Frank Tarjanyi



My first Hang glider a Wasp 22

I started flying in mid 1973 on a Wasp 229 without a king post which I fitted later. I bought it while I was an apprentice toolmaker.

I first saw the ridiculous-looking machine on TV and decide I wanted to try the new sport. So I borrowed the money from my Father and explained what I wanted it for.  To my surprise he bought one too!

The great day finally came and we took delivery of our new flying machines at Truly Hill near Brighton. Instruction was straight forward - run like mad, push the nose up a little then pull back a bit. Move your body to the right to turn right and left to go left.  To land, flair out about 3 ft from the ground. ‘Good luck, mate!’ was the parting phrase from Terry Hanes.

My Father tried to take off first but tripped and twisted his ankle so it was my turn. I was flying and when I looked down I thought ‘Oh shit, what am I doing up here?  It was bloody great! When I landed my knuckles were white and could not feel my fingers. Full of excitement, I couldn’t wait to climb up the hill and throw myself off again.

After a year or so, Terry Hanes from Wasp Hang gliders asked me if I wanted a trip to Spain for three weeks to show of their new Falcon.  I jumped at the chance, giving up a well paid job at Duracell batteries for a free flying holiday all expenses paid and pocket full of money.  I had a great time!

Wasp Falcon

Later I started working for Hiway Hangliders in Bernard Road in Brighton as a toolmaker and test pilot. I was also in the British Hang Gliding League.  However I'm not very competitive as I always wanted to do my own thing and have fun!

Hiway Cloud Base


 Hiway Scorpion


Super Scorpion

When Hiway moved to Wales I was unable to go with them as my Father became very ill with a brain tumour.


Test Flying a prototype Emu   

It was a nice easy to handle machine.
After my Father sadly passed away, I once again joined Hiway in Wales where I built my first Trike.
We couldn’t really settle In Wales so returned to Brighton and joined Graham Slater at Ultra Sports making The Tripacer. It was sold in great numbers and put on many wings.

My  Hang Gliders were Wasp 229, Wasp Falcon, Hiway standard 240, Hiway Cloud Base, Scorpion, Super Scorpion, Emu, Demon, Moys and Clubman. I have also flown many other machines.


 Tripacer Robin 250

In 1983 I started sailing again.  I have a 37ft yacht and did a bit of cross channel racing and spent
2 years sailing in the Med but still take a great interest in what’s happening in the sport of Hang Gliding and Trikes.

I truly believe that I had some of the best times of my live in the early years flying and the wonderful characters I met at that time. Gerry Breen, The Hanes brothers, Steven Hunt, John Ivers,
Roly Lewis-Evens, Mark Woodhams, Tony Fuel, Graham Slater, Gordon Faulkner, Johnny Carr, Miles Hanley, Ian Grayland  and many others who I have left out not to bore you all but be assured they are not forgotten and I will always have fond memories of them all.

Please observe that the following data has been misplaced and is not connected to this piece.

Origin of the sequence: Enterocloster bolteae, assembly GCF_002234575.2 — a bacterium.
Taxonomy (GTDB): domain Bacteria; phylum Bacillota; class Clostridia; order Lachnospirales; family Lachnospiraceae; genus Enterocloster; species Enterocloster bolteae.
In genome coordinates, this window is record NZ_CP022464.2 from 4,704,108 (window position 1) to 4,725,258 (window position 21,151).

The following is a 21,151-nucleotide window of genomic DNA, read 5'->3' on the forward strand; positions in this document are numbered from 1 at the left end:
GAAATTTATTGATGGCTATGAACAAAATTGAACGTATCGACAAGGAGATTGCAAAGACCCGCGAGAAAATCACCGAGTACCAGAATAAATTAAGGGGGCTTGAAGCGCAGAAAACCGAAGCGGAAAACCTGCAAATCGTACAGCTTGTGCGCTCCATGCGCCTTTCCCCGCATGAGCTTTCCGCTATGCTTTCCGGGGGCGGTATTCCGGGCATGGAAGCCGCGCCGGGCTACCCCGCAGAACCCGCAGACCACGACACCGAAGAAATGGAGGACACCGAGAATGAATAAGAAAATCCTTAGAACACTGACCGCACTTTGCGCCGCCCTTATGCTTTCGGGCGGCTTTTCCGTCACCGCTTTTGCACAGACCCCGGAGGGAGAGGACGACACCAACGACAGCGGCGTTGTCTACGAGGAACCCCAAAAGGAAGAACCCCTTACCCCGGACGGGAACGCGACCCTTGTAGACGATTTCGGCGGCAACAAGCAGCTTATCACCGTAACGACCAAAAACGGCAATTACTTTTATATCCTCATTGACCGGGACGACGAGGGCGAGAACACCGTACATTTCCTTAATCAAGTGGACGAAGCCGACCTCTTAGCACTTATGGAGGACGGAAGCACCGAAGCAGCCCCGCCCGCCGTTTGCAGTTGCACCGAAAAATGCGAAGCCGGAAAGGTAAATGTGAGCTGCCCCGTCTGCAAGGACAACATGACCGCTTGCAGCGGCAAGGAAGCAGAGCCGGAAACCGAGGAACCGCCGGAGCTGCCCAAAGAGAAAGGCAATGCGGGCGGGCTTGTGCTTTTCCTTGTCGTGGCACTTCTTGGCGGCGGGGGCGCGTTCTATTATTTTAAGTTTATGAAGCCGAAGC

I wish you all safe Flying

                                                   ................ My ramblings

I always thought that Hang gliding and Triking was a form of minimal flying so people could get in the air with the minimal cost and maximum fun.
So why are we so obsessed with putting bigger and bigger engines on our wings with high wing loadings and rushing around like headless chickens?

Let’s slow down and enjoy the freedom of flight while we still have the freedom to do so.
De-regulated machines are the way to go for me as regulations stifles innovation, new ideas and progress.

Why is paragliding such a popular form of flying? (Is it minimal flying?).


The following article was written by Gordon Falkner and was originally published in ' Wings' magazine during 1979. I would like to thank Gordon and Frank for allowing me to post it. However, we must not forget that a bigger thank you must go to Gerry Breen. He showed a picture of a Trike in the French 'Vol Libre' magazine to Frank Tarjanyi at Hiway, who promptly constructed Britain's first trike - a monopole - and it wasn't long before Hiway was churning out 'Skytrikes' by the dozen. Interestingly though, these were to a different configuration, Steve Hunt having modified the design to duopole before commencing production. For his part, Frank still preferred the monopole, and shortly afterwards left to join Graham Slater in setting up Ultra Sports, where they put the monopole into production as the Tripacer. At this point the cross-Channel cross fertilisation process began again, the French soon adopting the monopole for their own designs. The configuration has since become almost standard among modern trikes.

I'm in contact with the Editor of the 'Vol-Libre' magazine and he's trying to locate this picture.




Frank went on to develop the Tripacer for Ultra Sports


Gordon Faulkner 1980



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